Papua New Guineans have been mining and manufacturing stone implements, harvesting oil seeps and using clay for pottery for about 40,000 years, however metals never became part of the indigenous culture. The first reported traces of gold were from pottery collected in Redscar Bay to the west of Port Moresby in 1852.
An expedition to find the source of this gold in 1855 failed when the ship carrying the prospectors was wrecked on the Great Barrier Reef off the Queensland coast. The 1800s was a period of rapid colonial expansion by European powers and in the Pacific this mainly involved Britain, Germany and France with the Netherlands active in southern Asia.
In 1828, fearing British intentions, the western half of the island of New Guinea (west of 141˚ longitude) was claimed by the Governor of the Maluccas, Pieter Merkus, for the Netherlands (Dutch New Guinea). In 1875, the Netherlands Government defined its 1828 claim by fixing 140˚ 47’ east as its eastern boundary.
Various proclamations by British officers taking possession of the eastern portion of New Guinea (Lieutenant C.B. Yule, at Cape Possession in 1846 and Captain Moresby at Hayter Island in 1873) were not acknowledged by the British Government. A claim in 1880 by the Marquis de Rays to the whole of New Guinea and adjacent islands outside the Dutch possession for his free colony of Nouvelle France received no international recognition.
In 1883, Queensland, then a British colony, attempted to secure the territory of New Guinea outside the Dutch possession by proclaiming British sovereignty over the land between 141˚ and 155˚. This action was repudiated by the British Government.
During 1884, Germany annexed the northern half of the eastern side of the island (German New Guinea) and this was quickly followed by Britain’s annexation of the remaining southern half of the island as the British Protectorate of New Guinea (British New Guinea). The boundary between the two possessions was finalised in April 1885.
The British proclamation contained an interesting statement “that all purchase of land from the natives by white men is absolutely prohibited”. This was to have a long lasting impact on the development of the colony and ultimately on the Independent State of Papua New Guinea. This was, in fact, recognition of the indigenous land rights of the inhabitants of the possession and PNG remains almost unique in the developing world in that its indigenous people retain ownership of 97% of their original land.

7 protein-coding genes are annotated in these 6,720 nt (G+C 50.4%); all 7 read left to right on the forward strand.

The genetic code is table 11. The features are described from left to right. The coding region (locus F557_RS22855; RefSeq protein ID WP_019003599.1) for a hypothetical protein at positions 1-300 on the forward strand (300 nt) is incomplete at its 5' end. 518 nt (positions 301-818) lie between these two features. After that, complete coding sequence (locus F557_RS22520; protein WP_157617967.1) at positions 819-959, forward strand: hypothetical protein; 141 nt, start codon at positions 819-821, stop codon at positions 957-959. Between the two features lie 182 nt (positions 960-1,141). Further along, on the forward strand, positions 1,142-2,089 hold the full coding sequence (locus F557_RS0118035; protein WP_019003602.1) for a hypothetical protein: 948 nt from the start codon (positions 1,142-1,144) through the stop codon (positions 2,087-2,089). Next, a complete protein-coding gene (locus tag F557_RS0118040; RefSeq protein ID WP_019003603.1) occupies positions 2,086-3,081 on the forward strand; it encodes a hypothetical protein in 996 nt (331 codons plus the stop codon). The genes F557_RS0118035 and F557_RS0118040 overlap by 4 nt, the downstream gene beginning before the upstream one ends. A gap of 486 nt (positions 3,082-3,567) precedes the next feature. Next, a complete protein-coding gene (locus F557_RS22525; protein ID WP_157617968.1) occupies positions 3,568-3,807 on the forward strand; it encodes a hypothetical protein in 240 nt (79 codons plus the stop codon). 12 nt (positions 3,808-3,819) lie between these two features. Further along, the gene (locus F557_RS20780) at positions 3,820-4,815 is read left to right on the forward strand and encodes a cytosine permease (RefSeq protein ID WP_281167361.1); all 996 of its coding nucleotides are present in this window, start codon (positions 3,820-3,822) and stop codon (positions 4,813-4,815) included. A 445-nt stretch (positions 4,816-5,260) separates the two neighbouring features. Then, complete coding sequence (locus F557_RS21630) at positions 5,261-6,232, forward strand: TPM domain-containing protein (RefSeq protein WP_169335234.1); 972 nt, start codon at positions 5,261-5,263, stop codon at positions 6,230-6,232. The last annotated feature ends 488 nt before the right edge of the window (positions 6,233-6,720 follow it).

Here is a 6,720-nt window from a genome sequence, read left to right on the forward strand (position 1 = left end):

The other 3% is owned by the State. This simple statement in 1884 set the underlying premise for the drafting of all laws in the country, including laws relating to resources. The recognition of indigenous land rights in German New Guinea was introduced by the Australian administration in 1921 when the former German colony became a Mandated Territory under the League of Nations after the First World War.
The development of PNG as a nation is closely tied to the development of the mining industry. It was the hope of discovering riches in unexplored lands that “opened up” much of the land interior. The miners and missionaries often went first and the administration and development followed.
PNG has suffered the same “boom and bust” times in mining as experienced by many other countries. There have been periods of intense activity, driven by the hope of striking it rich in new lands and by changing commodity prices, followed by periods of little or no activity. The various phases of mining development, which have occurred during the past 120 years, are outlined below.
Several expeditions occurred prior to colonisation. The most notable was a rush in 1878 to the Laloki River near Port Moresby following the discovery of flakes of gold by Andrew Goldie, a storekeeper and trader of Port Moresby. The rush soon failed due to the lack of gold and many of the miners died of malaria.
In 1876 Luigi d’Albertis, together with aviation pioneer Lawrence Hargraves, navigated up the Fly River in a steam launch and found a speck of gold and a specimen of copper at the upper most point of their expedition in the lower Ok Tedi River above its confluence with the Fly River (D’Albertis junction) about 90km directly south of the present day Ok Tedi mine.
1887 to 1914
Most of the mining activity during this period was in British New Guinea later renamed Papua, as the British, then Australian administration from 1905, saw gold mining as a valuable source of revenue. The German administration (Neuguinea-Kompagnie) in German New Guinea was more focused on commercial agriculture and scientific endeavours than prospecting and as a result, there was little mining activity. The first significant gold discovery in Papua was made on Sudest Island, Milne Bay in 1888 by David Whyte who returned to Cooktown in North Queensland with over 142oz.
Gold on the Palmer goldfield to the west of Cooktown was getting hard to find and a rush to Sudest soon followed with 200 miners on the field by end of 1888 and 400 a year later. The gold on Sudest was easily won by ground sluicing however this required permanent supplies of water. The distinct wet and dry season on the island soon caused miners to seek riches elsewhere.
William McGregor (later Sir William), the British Administrator, used HMS Swinger to transport miners wanting to prospect on nearby islands and by 1889 gold had been found on Misima. In 1895, when word reached the miners on Misima Island that Lobb and Ede, traders and prospectors, had won a ‘half billy can’ of gold from a creek on Woodlark Island another gold rush ensued.
The Murua goldfield was declared that year and by 1897, 400 miners were working, but that number soon dwindled to 160 by 1898 as the easy, shallow gold was worked out and malaria took its toll
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